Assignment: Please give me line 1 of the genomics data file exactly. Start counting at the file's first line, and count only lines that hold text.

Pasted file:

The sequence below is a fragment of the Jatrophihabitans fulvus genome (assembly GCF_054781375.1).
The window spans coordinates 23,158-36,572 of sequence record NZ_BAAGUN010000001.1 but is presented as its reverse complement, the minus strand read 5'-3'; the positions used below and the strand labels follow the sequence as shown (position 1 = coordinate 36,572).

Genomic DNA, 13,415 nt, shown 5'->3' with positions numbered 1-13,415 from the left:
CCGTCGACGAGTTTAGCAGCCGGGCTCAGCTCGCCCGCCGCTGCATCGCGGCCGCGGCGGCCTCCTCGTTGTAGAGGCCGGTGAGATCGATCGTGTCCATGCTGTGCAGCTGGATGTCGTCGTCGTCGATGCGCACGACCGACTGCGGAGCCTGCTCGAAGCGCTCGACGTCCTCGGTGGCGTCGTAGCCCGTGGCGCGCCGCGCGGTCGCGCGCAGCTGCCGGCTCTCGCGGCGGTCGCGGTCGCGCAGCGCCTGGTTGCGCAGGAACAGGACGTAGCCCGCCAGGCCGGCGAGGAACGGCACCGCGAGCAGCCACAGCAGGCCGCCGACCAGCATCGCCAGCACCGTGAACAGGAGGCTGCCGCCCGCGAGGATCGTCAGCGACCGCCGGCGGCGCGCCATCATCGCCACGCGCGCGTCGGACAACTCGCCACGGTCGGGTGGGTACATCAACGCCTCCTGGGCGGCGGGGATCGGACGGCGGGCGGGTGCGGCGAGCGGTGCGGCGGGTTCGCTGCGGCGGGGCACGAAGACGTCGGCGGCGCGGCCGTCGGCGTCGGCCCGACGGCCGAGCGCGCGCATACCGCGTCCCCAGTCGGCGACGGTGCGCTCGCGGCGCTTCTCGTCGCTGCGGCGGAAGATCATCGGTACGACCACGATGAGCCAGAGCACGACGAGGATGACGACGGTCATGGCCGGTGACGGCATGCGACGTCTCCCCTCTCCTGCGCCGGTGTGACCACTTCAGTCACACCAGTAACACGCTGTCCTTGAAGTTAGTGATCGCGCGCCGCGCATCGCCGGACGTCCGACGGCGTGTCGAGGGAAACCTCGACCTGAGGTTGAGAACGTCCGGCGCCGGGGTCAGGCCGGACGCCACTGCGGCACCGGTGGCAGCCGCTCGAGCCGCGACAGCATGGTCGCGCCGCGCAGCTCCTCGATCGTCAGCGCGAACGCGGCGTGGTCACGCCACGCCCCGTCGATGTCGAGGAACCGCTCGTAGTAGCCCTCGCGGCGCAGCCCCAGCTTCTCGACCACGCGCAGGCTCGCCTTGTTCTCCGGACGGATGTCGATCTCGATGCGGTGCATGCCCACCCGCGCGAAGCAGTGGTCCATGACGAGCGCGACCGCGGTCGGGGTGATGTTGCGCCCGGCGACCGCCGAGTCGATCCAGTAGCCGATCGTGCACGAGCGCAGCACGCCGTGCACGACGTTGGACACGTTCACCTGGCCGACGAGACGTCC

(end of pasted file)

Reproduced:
The sequence below is a fragment of the Jatrophihabitans fulvus genome (assembly GCF_054781375.1).